The most difficult step to take is always the first. Establishing a new business might be relatively straightforward to some. But striking out on your own is inherently a daunting prospect. It requires role models. Encouragement. Or at the very least, a leap of faith. In the case of Veritable, a constellation of different factors came into play.
One was the realisation that the landscape of disability services was fundamentally changing. Having worked in government for most of my career, including in policy settings in Canberra and remote Central Australian Aboriginal communities, I found myself standing at the crossroads.
I could see that there were incredible opportunities for services to become more person-centred; the power of the participant, or their representative, becoming the decision-maker. What I could see more clearly, however, were the challenges of making this model work in remote Australia.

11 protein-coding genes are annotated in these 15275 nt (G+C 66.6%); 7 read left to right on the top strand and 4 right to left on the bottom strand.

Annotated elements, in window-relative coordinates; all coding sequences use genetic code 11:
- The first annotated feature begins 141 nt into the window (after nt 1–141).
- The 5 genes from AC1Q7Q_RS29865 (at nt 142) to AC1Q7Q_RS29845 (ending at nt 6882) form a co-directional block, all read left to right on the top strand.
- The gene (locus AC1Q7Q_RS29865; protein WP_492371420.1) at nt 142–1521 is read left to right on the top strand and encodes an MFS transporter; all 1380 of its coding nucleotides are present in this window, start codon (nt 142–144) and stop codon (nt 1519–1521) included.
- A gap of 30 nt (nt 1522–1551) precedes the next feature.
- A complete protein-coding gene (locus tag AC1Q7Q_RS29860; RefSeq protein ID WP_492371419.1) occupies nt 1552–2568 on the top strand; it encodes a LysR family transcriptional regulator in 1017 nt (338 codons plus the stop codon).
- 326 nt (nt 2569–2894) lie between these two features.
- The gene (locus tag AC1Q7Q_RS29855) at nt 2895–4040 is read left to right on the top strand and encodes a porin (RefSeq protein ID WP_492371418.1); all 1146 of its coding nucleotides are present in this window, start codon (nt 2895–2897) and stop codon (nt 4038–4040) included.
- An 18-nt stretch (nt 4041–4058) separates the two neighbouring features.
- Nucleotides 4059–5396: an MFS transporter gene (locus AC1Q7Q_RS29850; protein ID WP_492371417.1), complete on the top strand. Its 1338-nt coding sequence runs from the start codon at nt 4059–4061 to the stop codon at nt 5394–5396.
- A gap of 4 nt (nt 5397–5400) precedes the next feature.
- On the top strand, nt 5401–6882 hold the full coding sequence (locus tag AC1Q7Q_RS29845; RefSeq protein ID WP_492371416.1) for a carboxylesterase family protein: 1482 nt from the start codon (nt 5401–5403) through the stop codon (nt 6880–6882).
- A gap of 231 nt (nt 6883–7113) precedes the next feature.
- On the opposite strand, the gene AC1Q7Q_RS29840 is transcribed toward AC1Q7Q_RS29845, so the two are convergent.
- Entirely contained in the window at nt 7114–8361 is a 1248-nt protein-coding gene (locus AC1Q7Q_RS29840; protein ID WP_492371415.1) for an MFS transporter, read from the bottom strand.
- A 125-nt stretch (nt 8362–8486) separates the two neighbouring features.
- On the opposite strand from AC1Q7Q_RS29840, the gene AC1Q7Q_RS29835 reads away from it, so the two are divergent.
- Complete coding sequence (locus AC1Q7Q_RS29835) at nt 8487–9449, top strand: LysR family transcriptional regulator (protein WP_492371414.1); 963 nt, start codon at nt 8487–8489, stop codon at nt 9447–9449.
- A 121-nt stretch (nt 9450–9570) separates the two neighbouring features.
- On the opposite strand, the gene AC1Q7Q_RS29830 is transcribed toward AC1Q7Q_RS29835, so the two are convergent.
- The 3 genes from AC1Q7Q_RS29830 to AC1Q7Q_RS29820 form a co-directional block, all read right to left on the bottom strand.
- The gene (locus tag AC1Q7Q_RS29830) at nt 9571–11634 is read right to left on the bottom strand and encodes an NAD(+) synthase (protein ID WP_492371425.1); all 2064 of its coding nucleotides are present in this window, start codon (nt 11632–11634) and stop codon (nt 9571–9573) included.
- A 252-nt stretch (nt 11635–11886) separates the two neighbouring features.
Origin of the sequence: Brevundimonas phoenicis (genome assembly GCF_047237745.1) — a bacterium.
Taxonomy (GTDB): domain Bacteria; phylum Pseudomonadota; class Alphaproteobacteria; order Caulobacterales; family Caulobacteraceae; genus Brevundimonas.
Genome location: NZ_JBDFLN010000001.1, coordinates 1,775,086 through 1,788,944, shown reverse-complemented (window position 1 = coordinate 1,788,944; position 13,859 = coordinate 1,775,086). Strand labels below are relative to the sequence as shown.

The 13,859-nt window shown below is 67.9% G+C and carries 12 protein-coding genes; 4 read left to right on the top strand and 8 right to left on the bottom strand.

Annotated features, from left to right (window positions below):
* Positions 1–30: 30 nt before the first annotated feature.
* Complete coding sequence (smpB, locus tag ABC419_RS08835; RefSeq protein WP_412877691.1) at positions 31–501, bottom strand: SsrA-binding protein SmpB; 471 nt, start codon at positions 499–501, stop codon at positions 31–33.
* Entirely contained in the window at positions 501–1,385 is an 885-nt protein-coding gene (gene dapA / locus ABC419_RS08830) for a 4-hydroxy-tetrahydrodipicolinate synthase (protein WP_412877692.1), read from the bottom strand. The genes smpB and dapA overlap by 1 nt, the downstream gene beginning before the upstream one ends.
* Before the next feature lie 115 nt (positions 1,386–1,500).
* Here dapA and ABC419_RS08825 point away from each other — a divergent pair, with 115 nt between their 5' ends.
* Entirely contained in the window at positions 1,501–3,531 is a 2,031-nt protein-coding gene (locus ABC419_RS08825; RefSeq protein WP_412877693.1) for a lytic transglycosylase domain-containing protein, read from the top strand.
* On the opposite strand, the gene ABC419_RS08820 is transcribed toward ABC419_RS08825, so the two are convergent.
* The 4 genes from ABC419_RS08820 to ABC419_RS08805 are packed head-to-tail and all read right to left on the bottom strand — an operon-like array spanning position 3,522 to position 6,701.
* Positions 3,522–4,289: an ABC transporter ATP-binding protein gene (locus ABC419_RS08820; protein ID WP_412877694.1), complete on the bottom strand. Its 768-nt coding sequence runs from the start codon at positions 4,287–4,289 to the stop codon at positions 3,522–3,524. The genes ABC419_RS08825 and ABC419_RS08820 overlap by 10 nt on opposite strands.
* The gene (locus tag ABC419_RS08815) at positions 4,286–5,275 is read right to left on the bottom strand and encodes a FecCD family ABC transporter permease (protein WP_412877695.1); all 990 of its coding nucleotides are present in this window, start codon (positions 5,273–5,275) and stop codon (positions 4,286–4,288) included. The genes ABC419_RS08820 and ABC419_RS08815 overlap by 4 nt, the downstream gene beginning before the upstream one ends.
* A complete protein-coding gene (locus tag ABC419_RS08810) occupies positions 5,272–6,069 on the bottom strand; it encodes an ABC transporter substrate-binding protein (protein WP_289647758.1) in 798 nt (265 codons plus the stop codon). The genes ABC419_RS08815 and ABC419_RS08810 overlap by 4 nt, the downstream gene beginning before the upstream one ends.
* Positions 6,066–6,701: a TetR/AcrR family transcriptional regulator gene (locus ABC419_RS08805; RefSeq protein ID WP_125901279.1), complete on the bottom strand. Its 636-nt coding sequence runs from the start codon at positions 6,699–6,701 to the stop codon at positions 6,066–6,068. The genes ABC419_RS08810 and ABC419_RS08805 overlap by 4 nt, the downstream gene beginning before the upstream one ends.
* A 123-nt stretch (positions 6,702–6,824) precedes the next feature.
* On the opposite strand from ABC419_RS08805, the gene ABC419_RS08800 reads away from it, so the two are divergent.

There was the clear risk (already evident in other sectors) that the market would be serviced by ‘fly in, fly out’ providers. Providers who may have their motivation based more in the NDIS Remote Price Guide than in the quality of the services delivered.
Or providers who, for all their good will, simply did not have the ‘eyes’ for remote Australia. How business here means re-evaluating entirely how work is done. Where the very act of coming in and asking questions might already have got you onto the wrong foot from the very beginning.
I was also acutely aware that the notion of ‘choice’ is just that – a notion – if there were few providers willing to step up to the challenge. The opportunity to be in there from the beginning was tempting. The only way to really see how the system works, and to shape it for the better, is to understand it from the inside.
So combined with a few fortuitous conversations, some words of encouragement, a desire to change gears in my career and learn something new, the leap of faith was taken. Veritable was created. The business plan was written. The accreditation process commenced.